That was not a good idea.

Two factors came into play here.

The first, and most important: Mathew Dumba got ejected. You can’t start a fight after someone else already is fighting. Look, it’s in the rulebook:

Columbus could afford to lose Calvert, a talented and useful player but ultimately a smallish cog in its machine. Losing Dumba changed the game. Not only was the Wild without one of their best defensemen, they were down to playing five defensemen against one of the best offensive teams in the league. Not to mention the league’s best penalty kill.

And Columbus knew it:

The other factor is one that we don’t like talking about these days because of heightened awareness about concussions and their role in fighting: A good, well-timed fight in a big game can fire a team up. I admit it’s impossible to exactly quantify with stats whether a fight truly affects momentum, or whether momentum even exists. But I can point to two things:

  • Columbus scored twice in 15 seconds almost immediately after the fights.
  • And then possession stats for the two teams went from being intertwined to spiraling apart the rest of the game:

Oh, and a third thing. The players and coaches felt the change:

From Reed’s article in the Columbus Dispatch (emphasis mine):

Stewart was hoping to spark his team and the crowd in a tense, highly-charged atmosphere. Instead, it was the Jackets who surged. Johnson, who had an outstanding all-around game, and Atkinson scored 15 seconds apart to build the lead to 3-0.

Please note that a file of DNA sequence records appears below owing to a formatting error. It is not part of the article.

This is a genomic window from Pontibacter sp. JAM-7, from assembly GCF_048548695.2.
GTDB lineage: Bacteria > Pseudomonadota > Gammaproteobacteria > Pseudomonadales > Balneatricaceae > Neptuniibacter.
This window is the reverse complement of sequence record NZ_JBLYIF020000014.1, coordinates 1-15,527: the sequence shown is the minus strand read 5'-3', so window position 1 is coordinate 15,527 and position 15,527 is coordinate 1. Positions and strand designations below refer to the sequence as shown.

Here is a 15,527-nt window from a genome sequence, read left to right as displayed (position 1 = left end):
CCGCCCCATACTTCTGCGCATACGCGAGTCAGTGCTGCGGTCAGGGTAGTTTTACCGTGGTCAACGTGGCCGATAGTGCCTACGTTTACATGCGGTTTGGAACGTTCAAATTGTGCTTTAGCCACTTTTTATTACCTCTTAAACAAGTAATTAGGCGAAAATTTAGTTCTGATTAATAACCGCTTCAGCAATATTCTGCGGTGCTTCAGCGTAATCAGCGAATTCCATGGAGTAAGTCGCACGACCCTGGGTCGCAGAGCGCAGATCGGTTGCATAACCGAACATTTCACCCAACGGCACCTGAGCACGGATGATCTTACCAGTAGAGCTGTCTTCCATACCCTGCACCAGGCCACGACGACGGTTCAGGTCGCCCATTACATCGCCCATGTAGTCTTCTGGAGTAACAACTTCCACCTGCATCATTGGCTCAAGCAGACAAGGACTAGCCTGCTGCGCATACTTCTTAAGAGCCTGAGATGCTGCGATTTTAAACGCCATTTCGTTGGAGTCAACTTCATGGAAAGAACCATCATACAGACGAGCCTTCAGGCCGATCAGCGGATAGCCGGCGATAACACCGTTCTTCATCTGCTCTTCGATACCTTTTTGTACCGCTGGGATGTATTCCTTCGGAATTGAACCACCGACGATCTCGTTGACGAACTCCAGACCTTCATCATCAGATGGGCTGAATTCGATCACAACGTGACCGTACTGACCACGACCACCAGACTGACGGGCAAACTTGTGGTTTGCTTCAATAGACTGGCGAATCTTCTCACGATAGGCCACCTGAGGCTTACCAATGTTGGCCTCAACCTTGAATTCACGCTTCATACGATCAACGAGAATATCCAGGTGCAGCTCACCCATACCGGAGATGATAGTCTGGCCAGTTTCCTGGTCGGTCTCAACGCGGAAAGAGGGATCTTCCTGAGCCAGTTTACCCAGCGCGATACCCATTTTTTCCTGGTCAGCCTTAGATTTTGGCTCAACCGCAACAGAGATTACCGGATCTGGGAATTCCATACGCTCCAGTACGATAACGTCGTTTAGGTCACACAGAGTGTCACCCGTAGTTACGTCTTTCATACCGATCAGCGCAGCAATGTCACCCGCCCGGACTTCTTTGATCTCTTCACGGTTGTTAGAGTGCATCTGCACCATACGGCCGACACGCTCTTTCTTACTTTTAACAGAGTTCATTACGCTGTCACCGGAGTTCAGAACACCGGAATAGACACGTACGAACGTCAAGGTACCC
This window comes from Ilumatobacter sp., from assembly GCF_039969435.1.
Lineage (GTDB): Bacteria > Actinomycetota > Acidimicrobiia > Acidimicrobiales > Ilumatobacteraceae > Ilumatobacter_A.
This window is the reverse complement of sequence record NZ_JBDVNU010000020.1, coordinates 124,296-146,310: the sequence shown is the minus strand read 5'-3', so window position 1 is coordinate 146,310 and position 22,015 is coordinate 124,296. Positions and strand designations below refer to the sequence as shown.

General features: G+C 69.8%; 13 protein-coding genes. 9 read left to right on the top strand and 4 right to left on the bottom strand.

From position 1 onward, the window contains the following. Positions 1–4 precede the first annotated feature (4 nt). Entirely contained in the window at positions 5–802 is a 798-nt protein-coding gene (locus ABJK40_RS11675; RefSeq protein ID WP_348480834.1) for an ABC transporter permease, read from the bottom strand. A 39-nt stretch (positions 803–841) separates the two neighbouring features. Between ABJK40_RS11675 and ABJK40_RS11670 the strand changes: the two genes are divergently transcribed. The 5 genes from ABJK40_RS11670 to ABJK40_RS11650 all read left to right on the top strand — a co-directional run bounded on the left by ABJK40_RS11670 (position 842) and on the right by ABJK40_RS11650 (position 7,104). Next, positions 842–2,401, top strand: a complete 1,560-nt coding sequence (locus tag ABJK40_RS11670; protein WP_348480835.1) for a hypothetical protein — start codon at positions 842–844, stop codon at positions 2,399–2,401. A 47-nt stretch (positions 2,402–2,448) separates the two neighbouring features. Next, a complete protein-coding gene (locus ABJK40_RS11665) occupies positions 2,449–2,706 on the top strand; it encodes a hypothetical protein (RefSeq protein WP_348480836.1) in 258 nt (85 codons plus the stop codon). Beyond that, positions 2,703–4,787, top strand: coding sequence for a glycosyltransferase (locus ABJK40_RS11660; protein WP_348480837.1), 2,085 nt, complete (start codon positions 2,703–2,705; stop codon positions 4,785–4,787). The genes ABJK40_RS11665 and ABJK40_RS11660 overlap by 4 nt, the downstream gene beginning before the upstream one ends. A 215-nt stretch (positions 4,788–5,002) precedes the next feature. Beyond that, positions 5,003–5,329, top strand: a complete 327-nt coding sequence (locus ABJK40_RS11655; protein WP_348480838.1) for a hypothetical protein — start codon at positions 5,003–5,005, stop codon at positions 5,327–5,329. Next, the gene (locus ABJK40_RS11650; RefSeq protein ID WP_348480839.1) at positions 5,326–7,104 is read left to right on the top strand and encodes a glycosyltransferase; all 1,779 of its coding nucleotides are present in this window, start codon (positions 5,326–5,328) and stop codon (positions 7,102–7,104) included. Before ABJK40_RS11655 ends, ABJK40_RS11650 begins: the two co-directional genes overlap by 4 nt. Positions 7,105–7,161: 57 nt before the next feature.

I’ve seen Stewart fight a bunch and he’s put some guys down,” Jackets winger Scott Hartnell said. “A lot of credit to Andy for stepping up there. It really got the bench going.

The intensity and effort both teams put into trying to preserve their streaks was evident to everyone in the building. The Wild kept pushing to get back into the game, but Bobrovsky made a handful of huge stops, including a pair on Zach Parise, to stifle any thoughts of a rally.

In his book, Reifman writes about the presentism theory from psychologist Daniel Gilbert. Presentism is the state of expecting present conditions to last indefinitely. The idea is that if a player in basketball makes many shots in a row, the team around him would keep feeding him the ball expecting his “hot hand” to continue. Seems like a common thing across sports, right?

“However something is now, you think it’s going to continue,” Reifman said. “So if the Columbus players have this belief that ‘we own the third period’ because they’ve been owning the third period, that could continue on.”

And you could extrapolate that to Columbus playing with a lead. They got the first goal against Minnesota on Saturday; during this 15-game win streak they’ve scored first 10 times. Repetition feeds into that presentism: the belief that wins follow from those certain events. And streaks are born.

So toss that energy from those two fights onto that built-in confidence, and is it any wonder that the Blue Jackets emerged from the #UnsustainaBowl victorious?

As Reifman indicated, belief is a powerful thing. Just as powerful as the combinations of skill and luck that create the kind of run the Blue Jackets are on right now.

Both can coexist and feed into each other.

Everything can fall in place at the same time, as it did for Columbus and the Wild to close out 2016. But when those forces of statistical marvel collided on Saturday, the deciding factor was two minutes of raw emotion and confidence.